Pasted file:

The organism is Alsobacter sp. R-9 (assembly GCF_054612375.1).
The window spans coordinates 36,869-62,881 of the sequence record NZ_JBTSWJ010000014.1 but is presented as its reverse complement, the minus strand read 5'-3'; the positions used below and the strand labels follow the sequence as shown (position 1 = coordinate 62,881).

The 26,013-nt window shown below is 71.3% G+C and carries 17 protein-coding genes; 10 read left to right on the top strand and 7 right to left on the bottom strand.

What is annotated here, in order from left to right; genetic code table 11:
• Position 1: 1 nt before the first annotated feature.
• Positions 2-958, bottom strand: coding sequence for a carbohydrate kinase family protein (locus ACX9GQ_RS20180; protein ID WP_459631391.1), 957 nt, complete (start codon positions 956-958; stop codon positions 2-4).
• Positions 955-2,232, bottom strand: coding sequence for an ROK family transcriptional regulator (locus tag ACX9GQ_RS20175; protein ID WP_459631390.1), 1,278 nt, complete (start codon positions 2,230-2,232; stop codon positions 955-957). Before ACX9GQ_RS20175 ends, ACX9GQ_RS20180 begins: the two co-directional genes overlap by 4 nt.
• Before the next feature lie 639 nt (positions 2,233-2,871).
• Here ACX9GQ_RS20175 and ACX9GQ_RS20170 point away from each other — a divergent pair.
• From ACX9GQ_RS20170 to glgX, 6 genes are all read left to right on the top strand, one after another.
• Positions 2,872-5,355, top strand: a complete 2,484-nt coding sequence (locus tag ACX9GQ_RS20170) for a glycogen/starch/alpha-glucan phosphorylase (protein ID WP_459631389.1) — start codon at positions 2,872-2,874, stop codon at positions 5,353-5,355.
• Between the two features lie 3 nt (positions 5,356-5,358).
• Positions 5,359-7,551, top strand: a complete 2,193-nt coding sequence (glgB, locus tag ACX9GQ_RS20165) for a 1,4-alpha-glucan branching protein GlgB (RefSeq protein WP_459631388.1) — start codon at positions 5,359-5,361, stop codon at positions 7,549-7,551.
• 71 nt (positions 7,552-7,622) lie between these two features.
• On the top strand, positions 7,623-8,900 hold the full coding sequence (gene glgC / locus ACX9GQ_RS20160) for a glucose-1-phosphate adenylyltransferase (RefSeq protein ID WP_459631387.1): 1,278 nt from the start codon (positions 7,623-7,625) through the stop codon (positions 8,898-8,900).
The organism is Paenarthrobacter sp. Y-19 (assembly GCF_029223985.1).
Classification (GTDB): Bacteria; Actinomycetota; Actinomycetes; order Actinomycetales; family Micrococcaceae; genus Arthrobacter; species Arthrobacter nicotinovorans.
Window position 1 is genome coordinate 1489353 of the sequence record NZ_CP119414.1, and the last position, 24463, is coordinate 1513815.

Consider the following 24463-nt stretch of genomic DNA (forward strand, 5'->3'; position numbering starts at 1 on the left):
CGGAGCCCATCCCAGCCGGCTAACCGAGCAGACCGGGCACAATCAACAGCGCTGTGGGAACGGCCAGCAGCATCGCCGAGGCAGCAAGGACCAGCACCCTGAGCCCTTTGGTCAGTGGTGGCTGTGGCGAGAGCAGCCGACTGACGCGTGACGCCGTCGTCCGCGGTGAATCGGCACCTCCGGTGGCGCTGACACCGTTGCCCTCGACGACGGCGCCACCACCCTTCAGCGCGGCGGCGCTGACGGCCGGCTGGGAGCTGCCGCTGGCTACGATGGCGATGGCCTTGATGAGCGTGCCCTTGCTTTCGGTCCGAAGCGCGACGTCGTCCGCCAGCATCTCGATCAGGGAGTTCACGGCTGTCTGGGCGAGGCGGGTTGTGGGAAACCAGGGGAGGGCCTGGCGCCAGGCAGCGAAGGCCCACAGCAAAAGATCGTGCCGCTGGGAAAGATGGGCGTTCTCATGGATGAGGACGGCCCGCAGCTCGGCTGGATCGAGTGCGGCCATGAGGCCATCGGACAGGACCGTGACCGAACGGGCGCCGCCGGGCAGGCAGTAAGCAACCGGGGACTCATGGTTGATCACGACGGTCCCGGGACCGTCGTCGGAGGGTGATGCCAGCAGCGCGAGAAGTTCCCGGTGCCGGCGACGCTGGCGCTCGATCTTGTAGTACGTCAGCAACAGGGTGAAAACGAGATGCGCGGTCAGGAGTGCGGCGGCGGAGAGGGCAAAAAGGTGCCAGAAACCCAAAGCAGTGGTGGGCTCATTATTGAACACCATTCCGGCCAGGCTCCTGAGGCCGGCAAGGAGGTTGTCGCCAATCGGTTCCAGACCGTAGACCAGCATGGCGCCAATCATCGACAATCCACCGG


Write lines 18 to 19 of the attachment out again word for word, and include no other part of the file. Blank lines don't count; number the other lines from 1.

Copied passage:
Window position 1 is genome coordinate 1489353 of the sequence record NZ_CP119414.1, and the last position, 24463, is coordinate 1513815.

Consider the following 24463-nt stretch of genomic DNA (forward strand, 5'->3'; position numbering starts at 1 on the left):